September 25, 2008
Thursday of the Twenty-fifth Week in Ordinary Time
What has been, that will be; what has been done, that will be done. Nothing is new under the sun. Even the thing of which we say, “See, this is new!” has already existed in the ages that preceded us. There is no remembrance of the men of old; nor of those to come will there be any remembrance among those who come after them. Ecclesiastes 1:9-11
“Who then is this about whom I hear such things?” Luke 9:9
In the beginning was Power,
Intelligent, loving, energizing.
In the beginning was the Word,
Supremely capable of mastering and molding
Whatever might come into being in the world of matter.
In the beginning there were not coldness and darkness: there was Fire.
-- Pierre Teilhard de Chardin
Everything comes down to what you believe and what you do. We can’t hide behind Sacred Scripture without hearing and understanding it. We can’t leave it up to the Pope, the Magisterium, the bishops, the clergy, the Church or even the rest of the laity. Every question that is posed comes back to you and me. We have to decide ourselves just like the people in
Peter faced the question: “Who do you say that I am?” Nicodemus was drawn to Jesus under the cover of darkness to find out what was going on with this itinerant preacher from
For these curious servants and for us, Luke and the other evangelists provide several answers.
Jesus himself tells us who he is right up front in Luke’s Gospel:
The Spirit of the Lord is upon me, because he has anointed me to bring glad tidings to the poor. He has sent me to proclaim liberty to captives and recovery of sight to the blind, to let the oppressed go free, and to proclaim a year acceptable to the Lord. Luke 4:18-19
In response to this Nazareth Manifesto we learn that Jesus is the person in whom God’s power is present. We see that power at work in many ways (for example when Jesus provides for the needs of God’s people by feeding the 5,000).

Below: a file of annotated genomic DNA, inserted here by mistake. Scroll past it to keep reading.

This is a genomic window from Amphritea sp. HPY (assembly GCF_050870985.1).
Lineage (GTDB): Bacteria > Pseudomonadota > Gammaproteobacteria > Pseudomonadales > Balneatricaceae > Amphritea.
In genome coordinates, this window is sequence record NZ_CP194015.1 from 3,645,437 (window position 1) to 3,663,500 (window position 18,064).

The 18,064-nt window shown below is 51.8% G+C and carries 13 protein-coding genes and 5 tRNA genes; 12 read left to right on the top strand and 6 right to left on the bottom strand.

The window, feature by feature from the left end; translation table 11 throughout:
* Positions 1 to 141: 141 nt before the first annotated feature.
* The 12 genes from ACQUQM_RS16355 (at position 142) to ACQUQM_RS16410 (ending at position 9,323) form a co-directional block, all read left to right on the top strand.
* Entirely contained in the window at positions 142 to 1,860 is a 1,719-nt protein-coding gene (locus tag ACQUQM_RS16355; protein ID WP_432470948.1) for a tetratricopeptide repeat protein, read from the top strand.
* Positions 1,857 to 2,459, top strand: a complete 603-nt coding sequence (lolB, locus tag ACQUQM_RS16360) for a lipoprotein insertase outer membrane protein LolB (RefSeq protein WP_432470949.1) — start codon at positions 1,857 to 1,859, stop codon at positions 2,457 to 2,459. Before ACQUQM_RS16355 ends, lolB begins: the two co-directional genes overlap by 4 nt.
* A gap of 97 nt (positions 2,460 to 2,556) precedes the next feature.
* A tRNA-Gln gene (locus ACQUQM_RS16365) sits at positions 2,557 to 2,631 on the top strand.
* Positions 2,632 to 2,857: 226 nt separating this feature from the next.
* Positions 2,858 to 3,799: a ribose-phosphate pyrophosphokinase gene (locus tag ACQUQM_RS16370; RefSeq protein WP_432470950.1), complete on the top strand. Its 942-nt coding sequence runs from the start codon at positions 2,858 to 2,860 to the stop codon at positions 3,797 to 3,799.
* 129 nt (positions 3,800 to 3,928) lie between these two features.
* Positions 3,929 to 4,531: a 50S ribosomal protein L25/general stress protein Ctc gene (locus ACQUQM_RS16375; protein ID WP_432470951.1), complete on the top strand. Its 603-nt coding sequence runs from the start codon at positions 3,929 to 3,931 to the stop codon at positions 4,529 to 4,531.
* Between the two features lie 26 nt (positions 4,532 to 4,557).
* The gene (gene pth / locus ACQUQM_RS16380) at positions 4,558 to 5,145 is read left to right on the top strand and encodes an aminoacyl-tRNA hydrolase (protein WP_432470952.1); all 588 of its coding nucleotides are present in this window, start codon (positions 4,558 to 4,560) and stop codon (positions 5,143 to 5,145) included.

Peter declares Jesus to be “the Messiah of God.” His personal opinion can not be masked by what the crowds or public opinion might say.
Later, Luke also shows us the suffering servant praying in
If none of those lessons have yet taken root in our hearts and souls, we can join Jesus and his three closest friends on the mountaintop where they witness the Transfiguration. Not only do they see Jesus in all His glory, but from the mouth of God they learn that Jesus is God’s son, his Chosen One. Our one and only job is to listen to him.
How odd that it is this same question with which Herod grapples. Just like we do, Herod must answer the question in his mind about Jesus. Unlike us, Herod had the opportunity to question Jesus directly. He had the privilege of listening directly to Jesus. But Herod listened and did not hear. Faced with the chance to gain all knowledge from a close, personal encounter with the living God, Herod took the wrong turn. Even though he initially did not find any reason to condemn Jesus, Herod finally relented to in the court of public opinion to the cries of “Crucify him!”
Can we overcome the same kinds of obstacles (peer pressure, public opinion, personal ignorance and more) which lead Herod to make the wrong conclusion?
Can we come to the conclusion that Peter reaches? Can we do it without first having to overcome our own personal denials of the divinity of Christ?
Can we come to the conclusion that the “good thief” reaches? Will we return to the foot of the cross with Nicodemus and Joseph or will we flee with the Roman soldiers?
How can we banish the thoughts that get in the way of our everlasting life with Jesus and truly listen to Him? Once we hear, will we act on what we learn or will we let it go “in one ear and out the other?”
Will we let the Fire of creation, the Power of the World, and the Word of God light us up?